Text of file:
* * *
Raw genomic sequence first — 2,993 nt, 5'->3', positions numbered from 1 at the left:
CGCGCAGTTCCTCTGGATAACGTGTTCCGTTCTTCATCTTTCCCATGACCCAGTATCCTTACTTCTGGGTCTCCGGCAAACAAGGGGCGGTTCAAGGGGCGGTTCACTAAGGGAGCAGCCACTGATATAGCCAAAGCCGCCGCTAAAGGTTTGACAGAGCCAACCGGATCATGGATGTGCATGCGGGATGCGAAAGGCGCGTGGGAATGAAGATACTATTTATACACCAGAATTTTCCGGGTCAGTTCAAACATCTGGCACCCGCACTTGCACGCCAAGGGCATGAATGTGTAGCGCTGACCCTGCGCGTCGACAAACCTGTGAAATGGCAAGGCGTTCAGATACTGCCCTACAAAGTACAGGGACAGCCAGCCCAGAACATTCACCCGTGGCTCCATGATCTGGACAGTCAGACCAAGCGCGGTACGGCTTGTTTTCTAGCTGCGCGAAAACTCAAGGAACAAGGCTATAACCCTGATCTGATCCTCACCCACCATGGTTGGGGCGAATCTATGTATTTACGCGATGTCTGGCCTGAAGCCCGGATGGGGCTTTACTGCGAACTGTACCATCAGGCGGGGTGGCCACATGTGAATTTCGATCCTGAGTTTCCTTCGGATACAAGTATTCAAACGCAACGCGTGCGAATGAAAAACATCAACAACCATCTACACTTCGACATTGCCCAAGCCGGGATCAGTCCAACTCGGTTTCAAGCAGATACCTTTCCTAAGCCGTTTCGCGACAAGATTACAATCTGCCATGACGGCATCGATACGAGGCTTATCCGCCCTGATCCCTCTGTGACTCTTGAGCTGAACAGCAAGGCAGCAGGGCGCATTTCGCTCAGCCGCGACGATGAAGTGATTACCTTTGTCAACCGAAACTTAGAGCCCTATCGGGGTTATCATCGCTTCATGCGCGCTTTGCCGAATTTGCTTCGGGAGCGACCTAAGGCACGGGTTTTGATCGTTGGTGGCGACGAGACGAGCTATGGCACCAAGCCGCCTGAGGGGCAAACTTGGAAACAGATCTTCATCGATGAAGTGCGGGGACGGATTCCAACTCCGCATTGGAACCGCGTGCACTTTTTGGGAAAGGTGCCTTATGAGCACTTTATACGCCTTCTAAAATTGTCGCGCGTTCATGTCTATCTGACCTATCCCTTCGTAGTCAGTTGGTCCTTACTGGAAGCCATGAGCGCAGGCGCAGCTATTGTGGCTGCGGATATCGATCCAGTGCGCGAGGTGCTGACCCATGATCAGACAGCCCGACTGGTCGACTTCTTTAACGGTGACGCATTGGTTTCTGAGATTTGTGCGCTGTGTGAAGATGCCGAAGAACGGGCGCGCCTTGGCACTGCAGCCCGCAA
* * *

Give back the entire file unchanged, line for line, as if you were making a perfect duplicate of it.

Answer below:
Raw genomic sequence first — 2,993 nt, 5'->3', positions numbered from 1 at the left:
CGCGCAGTTCCTCTGGATAACGTGTTCCGTTCTTCATCTTTCCCATGACCCAGTATCCTTACTTCTGGGTCTCCGGCAAACAAGGGGCGGTTCAAGGGGCGGTTCACTAAGGGAGCAGCCACTGATATAGCCAAAGCCGCCGCTAAAGGTTTGACAGAGCCAACCGGATCATGGATGTGCATGCGGGATGCGAAAGGCGCGTGGGAATGAAGATACTATTTATACACCAGAATTTTCCGGGTCAGTTCAAACATCTGGCACCCGCACTTGCACGCCAAGGGCATGAATGTGTAGCGCTGACCCTGCGCGTCGACAAACCTGTGAAATGGCAAGGCGTTCAGATACTGCCCTACAAAGTACAGGGACAGCCAGCCCAGAACATTCACCCGTGGCTCCATGATCTGGACAGTCAGACCAAGCGCGGTACGGCTTGTTTTCTAGCTGCGCGAAAACTCAAGGAACAAGGCTATAACCCTGATCTGATCCTCACCCACCATGGTTGGGGCGAATCTATGTATTTACGCGATGTCTGGCCTGAAGCCCGGATGGGGCTTTACTGCGAACTGTACCATCAGGCGGGGTGGCCACATGTGAATTTCGATCCTGAGTTTCCTTCGGATACAAGTATTCAAACGCAACGCGTGCGAATGAAAAACATCAACAACCATCTACACTTCGACATTGCCCAAGCCGGGATCAGTCCAACTCGGTTTCAAGCAGATACCTTTCCTAAGCCGTTTCGCGACAAGATTACAATCTGCCATGACGGCATCGATACGAGGCTTATCCGCCCTGATCCCTCTGTGACTCTTGAGCTGAACAGCAAGGCAGCAGGGCGCATTTCGCTCAGCCGCGACGATGAAGTGATTACCTTTGTCAACCGAAACTTAGAGCCCTATCGGGGTTATCATCGCTTCATGCGCGCTTTGCCGAATTTGCTTCGGGAGCGACCTAAGGCACGGGTTTTGATCGTTGGTGGCGACGAGACGAGCTATGGCACCAAGCCGCCTGAGGGGCAAACTTGGAAACAGATCTTCATCGATGAAGTGCGGGGACGGATTCCAACTCCGCATTGGAACCGCGTGCACTTTTTGGGAAAGGTGCCTTATGAGCACTTTATACGCCTTCTAAAATTGTCGCGCGTTCATGTCTATCTGACCTATCCCTTCGTAGTCAGTTGGTCCTTACTGGAAGCCATGAGCGCAGGCGCAGCTATTGTGGCTGCGGATATCGATCCAGTGCGCGAGGTGCTGACCCATGATCAGACAGCCCGACTGGTCGACTTCTTTAACGGTGACGCATTGGTTTCTGAGATTTGTGCGCTGTGTGAAGATGCCGAAGAACGGGCGCGCCTTGGCACTGCAGCCCGCAA